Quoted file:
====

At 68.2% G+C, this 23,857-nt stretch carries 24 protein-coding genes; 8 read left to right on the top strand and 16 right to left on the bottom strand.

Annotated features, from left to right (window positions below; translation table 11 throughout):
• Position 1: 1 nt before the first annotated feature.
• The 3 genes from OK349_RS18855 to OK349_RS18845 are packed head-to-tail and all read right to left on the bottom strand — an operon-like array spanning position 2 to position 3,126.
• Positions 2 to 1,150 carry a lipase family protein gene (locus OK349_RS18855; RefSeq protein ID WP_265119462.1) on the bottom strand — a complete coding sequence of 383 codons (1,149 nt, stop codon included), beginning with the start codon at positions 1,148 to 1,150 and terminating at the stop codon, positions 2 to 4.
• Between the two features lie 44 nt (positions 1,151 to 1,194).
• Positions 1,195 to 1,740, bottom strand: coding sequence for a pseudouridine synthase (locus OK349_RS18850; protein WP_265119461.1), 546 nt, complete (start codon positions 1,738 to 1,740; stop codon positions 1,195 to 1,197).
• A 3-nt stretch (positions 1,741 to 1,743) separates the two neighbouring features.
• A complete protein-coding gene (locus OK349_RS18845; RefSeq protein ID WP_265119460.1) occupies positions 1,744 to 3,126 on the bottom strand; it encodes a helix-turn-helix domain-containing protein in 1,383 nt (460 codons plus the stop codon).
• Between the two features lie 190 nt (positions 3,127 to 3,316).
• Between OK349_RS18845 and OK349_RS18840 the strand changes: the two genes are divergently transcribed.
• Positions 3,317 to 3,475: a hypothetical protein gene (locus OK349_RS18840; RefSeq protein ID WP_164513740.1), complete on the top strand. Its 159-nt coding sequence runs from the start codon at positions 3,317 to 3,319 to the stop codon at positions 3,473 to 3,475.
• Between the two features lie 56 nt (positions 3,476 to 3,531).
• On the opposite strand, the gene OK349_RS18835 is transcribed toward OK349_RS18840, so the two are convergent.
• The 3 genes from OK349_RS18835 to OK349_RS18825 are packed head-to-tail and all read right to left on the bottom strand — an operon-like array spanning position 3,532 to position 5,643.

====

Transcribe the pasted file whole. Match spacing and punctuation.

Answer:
At 68.2% G+C, this 23,857-nt stretch carries 24 protein-coding genes; 8 read left to right on the top strand and 16 right to left on the bottom strand.

Annotated features, from left to right (window positions below; translation table 11 throughout):
• Position 1: 1 nt before the first annotated feature.
• The 3 genes from OK349_RS18855 to OK349_RS18845 are packed head-to-tail and all read right to left on the bottom strand — an operon-like array spanning position 2 to position 3,126.
• Positions 2 to 1,150 carry a lipase family protein gene (locus OK349_RS18855; RefSeq protein ID WP_265119462.1) on the bottom strand — a complete coding sequence of 383 codons (1,149 nt, stop codon included), beginning with the start codon at positions 1,148 to 1,150 and terminating at the stop codon, positions 2 to 4.
• Between the two features lie 44 nt (positions 1,151 to 1,194).
• Positions 1,195 to 1,740, bottom strand: coding sequence for a pseudouridine synthase (locus OK349_RS18850; protein WP_265119461.1), 546 nt, complete (start codon positions 1,738 to 1,740; stop codon positions 1,195 to 1,197).
• A 3-nt stretch (positions 1,741 to 1,743) separates the two neighbouring features.
• A complete protein-coding gene (locus OK349_RS18845; RefSeq protein ID WP_265119460.1) occupies positions 1,744 to 3,126 on the bottom strand; it encodes a helix-turn-helix domain-containing protein in 1,383 nt (460 codons plus the stop codon).
• Between the two features lie 190 nt (positions 3,127 to 3,316).
• Between OK349_RS18845 and OK349_RS18840 the strand changes: the two genes are divergently transcribed.
• Positions 3,317 to 3,475: a hypothetical protein gene (locus OK349_RS18840; RefSeq protein ID WP_164513740.1), complete on the top strand. Its 159-nt coding sequence runs from the start codon at positions 3,317 to 3,319 to the stop codon at positions 3,473 to 3,475.
• Between the two features lie 56 nt (positions 3,476 to 3,531).
• On the opposite strand, the gene OK349_RS18835 is transcribed toward OK349_RS18840, so the two are convergent.
• The 3 genes from OK349_RS18835 to OK349_RS18825 are packed head-to-tail and all read right to left on the bottom strand — an operon-like array spanning position 3,532 to position 5,643.